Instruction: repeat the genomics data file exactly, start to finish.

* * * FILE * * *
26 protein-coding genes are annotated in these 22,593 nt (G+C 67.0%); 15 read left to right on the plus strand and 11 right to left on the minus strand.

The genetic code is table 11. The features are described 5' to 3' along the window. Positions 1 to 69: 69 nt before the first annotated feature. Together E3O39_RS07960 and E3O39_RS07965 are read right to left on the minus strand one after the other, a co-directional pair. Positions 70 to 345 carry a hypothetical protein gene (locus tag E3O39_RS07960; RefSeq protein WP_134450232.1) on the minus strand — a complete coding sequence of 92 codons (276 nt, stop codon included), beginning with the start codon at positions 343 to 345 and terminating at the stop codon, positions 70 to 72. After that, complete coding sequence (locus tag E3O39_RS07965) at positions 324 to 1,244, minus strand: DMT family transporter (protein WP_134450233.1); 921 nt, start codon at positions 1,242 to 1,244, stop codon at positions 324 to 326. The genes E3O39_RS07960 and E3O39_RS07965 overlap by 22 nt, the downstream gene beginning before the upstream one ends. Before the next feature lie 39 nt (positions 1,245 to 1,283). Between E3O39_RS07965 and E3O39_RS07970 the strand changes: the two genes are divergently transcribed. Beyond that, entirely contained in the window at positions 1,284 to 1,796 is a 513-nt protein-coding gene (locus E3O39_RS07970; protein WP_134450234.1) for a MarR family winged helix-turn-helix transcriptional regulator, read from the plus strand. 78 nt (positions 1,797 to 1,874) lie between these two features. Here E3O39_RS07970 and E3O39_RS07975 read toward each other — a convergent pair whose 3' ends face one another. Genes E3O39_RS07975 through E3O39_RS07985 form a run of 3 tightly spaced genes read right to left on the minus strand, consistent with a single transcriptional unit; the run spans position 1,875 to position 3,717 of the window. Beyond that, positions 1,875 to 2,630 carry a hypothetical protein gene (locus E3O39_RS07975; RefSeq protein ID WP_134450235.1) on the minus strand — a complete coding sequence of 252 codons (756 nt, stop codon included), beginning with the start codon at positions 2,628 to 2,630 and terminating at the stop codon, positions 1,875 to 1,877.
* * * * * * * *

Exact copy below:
26 protein-coding genes are annotated in these 22,593 nt (G+C 67.0%); 15 read left to right on the plus strand and 11 right to left on the minus strand.

The genetic code is table 11. The features are described 5' to 3' along the window. Positions 1 to 69: 69 nt before the first annotated feature. Together E3O39_RS07960 and E3O39_RS07965 are read right to left on the minus strand one after the other, a co-directional pair. Positions 70 to 345 carry a hypothetical protein gene (locus tag E3O39_RS07960; RefSeq protein WP_134450232.1) on the minus strand — a complete coding sequence of 92 codons (276 nt, stop codon included), beginning with the start codon at positions 343 to 345 and terminating at the stop codon, positions 70 to 72. After that, complete coding sequence (locus tag E3O39_RS07965) at positions 324 to 1,244, minus strand: DMT family transporter (protein WP_134450233.1); 921 nt, start codon at positions 1,242 to 1,244, stop codon at positions 324 to 326. The genes E3O39_RS07960 and E3O39_RS07965 overlap by 22 nt, the downstream gene beginning before the upstream one ends. Before the next feature lie 39 nt (positions 1,245 to 1,283). Between E3O39_RS07965 and E3O39_RS07970 the strand changes: the two genes are divergently transcribed. Beyond that, entirely contained in the window at positions 1,284 to 1,796 is a 513-nt protein-coding gene (locus E3O39_RS07970; protein WP_134450234.1) for a MarR family winged helix-turn-helix transcriptional regulator, read from the plus strand. 78 nt (positions 1,797 to 1,874) lie between these two features. Here E3O39_RS07970 and E3O39_RS07975 read toward each other — a convergent pair whose 3' ends face one another. Genes E3O39_RS07975 through E3O39_RS07985 form a run of 3 tightly spaced genes read right to left on the minus strand, consistent with a single transcriptional unit; the run spans position 1,875 to position 3,717 of the window. Beyond that, positions 1,875 to 2,630 carry a hypothetical protein gene (locus E3O39_RS07975; RefSeq protein ID WP_134450235.1) on the minus strand — a complete coding sequence of 252 codons (756 nt, stop codon included), beginning with the start codon at positions 2,628 to 2,630 and terminating at the stop codon, positions 1,875 to 1,877.